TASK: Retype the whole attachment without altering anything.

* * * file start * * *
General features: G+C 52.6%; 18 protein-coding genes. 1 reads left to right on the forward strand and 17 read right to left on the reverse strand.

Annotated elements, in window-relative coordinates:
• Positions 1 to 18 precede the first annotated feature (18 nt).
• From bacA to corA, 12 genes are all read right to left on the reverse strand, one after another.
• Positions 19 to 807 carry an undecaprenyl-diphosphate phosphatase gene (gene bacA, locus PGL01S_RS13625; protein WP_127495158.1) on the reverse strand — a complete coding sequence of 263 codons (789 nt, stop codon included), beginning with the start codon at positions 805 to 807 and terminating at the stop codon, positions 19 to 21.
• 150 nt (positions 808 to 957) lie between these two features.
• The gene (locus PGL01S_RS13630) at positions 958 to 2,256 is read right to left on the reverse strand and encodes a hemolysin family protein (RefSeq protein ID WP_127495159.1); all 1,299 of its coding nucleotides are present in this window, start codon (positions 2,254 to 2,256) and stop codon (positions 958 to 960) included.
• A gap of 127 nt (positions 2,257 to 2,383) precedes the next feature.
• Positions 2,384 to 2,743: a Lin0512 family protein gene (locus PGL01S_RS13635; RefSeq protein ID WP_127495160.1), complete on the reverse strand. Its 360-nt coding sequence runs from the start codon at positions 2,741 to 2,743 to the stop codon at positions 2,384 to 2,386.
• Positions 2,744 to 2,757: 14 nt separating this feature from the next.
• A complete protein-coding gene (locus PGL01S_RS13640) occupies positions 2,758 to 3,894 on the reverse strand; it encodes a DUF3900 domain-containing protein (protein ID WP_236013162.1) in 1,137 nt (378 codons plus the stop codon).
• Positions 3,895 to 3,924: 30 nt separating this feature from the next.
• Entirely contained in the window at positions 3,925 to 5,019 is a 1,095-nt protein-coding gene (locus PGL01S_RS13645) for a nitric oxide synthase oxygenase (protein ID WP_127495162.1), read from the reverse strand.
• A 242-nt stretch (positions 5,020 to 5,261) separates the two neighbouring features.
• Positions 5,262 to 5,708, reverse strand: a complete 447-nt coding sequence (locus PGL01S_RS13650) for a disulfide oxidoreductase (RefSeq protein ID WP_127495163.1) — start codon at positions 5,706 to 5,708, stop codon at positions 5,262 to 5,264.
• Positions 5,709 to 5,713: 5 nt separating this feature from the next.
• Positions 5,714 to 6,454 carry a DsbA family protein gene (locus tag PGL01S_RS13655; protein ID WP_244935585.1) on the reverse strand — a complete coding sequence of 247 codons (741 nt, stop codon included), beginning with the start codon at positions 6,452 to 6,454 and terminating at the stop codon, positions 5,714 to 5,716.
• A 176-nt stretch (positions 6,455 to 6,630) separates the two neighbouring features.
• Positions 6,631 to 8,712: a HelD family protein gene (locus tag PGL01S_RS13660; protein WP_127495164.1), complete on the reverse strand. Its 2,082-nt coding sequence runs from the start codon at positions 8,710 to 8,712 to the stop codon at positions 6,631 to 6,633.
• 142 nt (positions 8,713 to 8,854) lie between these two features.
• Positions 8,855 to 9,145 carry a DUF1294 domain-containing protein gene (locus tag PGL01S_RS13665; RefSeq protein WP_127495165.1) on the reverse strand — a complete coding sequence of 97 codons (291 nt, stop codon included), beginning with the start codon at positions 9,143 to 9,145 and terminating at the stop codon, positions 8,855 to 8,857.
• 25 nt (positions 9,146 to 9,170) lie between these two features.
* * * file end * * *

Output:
General features: G+C 52.6%; 18 protein-coding genes. 1 reads left to right on the forward strand and 17 read right to left on the reverse strand.

Annotated elements, in window-relative coordinates:
• Positions 1 to 18 precede the first annotated feature (18 nt).
• From bacA to corA, 12 genes are all read right to left on the reverse strand, one after another.
• Positions 19 to 807 carry an undecaprenyl-diphosphate phosphatase gene (gene bacA, locus PGL01S_RS13625; protein WP_127495158.1) on the reverse strand — a complete coding sequence of 263 codons (789 nt, stop codon included), beginning with the start codon at positions 805 to 807 and terminating at the stop codon, positions 19 to 21.
• 150 nt (positions 808 to 957) lie between these two features.
• The gene (locus PGL01S_RS13630) at positions 958 to 2,256 is read right to left on the reverse strand and encodes a hemolysin family protein (RefSeq protein ID WP_127495159.1); all 1,299 of its coding nucleotides are present in this window, start codon (positions 2,254 to 2,256) and stop codon (positions 958 to 960) included.
• A gap of 127 nt (positions 2,257 to 2,383) precedes the next feature.
• Positions 2,384 to 2,743: a Lin0512 family protein gene (locus PGL01S_RS13635; RefSeq protein ID WP_127495160.1), complete on the reverse strand. Its 360-nt coding sequence runs from the start codon at positions 2,741 to 2,743 to the stop codon at positions 2,384 to 2,386.
• Positions 2,744 to 2,757: 14 nt separating this feature from the next.
• A complete protein-coding gene (locus PGL01S_RS13640) occupies positions 2,758 to 3,894 on the reverse strand; it encodes a DUF3900 domain-containing protein (protein ID WP_236013162.1) in 1,137 nt (378 codons plus the stop codon).
• Positions 3,895 to 3,924: 30 nt separating this feature from the next.
• Entirely contained in the window at positions 3,925 to 5,019 is a 1,095-nt protein-coding gene (locus PGL01S_RS13645) for a nitric oxide synthase oxygenase (protein ID WP_127495162.1), read from the reverse strand.
• A 242-nt stretch (positions 5,020 to 5,261) separates the two neighbouring features.
• Positions 5,262 to 5,708, reverse strand: a complete 447-nt coding sequence (locus PGL01S_RS13650) for a disulfide oxidoreductase (RefSeq protein ID WP_127495163.1) — start codon at positions 5,706 to 5,708, stop codon at positions 5,262 to 5,264.
• Positions 5,709 to 5,713: 5 nt separating this feature from the next.
• Positions 5,714 to 6,454 carry a DsbA family protein gene (locus tag PGL01S_RS13655; protein ID WP_244935585.1) on the reverse strand — a complete coding sequence of 247 codons (741 nt, stop codon included), beginning with the start codon at positions 6,452 to 6,454 and terminating at the stop codon, positions 5,714 to 5,716.
• A 176-nt stretch (positions 6,455 to 6,630) separates the two neighbouring features.
• Positions 6,631 to 8,712: a HelD family protein gene (locus tag PGL01S_RS13660; protein WP_127495164.1), complete on the reverse strand. Its 2,082-nt coding sequence runs from the start codon at positions 8,710 to 8,712 to the stop codon at positions 6,631 to 6,633.
• 142 nt (positions 8,713 to 8,854) lie between these two features.
• Positions 8,855 to 9,145 carry a DUF1294 domain-containing protein gene (locus tag PGL01S_RS13665; RefSeq protein WP_127495165.1) on the reverse strand — a complete coding sequence of 97 codons (291 nt, stop codon included), beginning with the start codon at positions 9,143 to 9,145 and terminating at the stop codon, positions 8,855 to 8,857.
• 25 nt (positions 9,146 to 9,170) lie between these two features.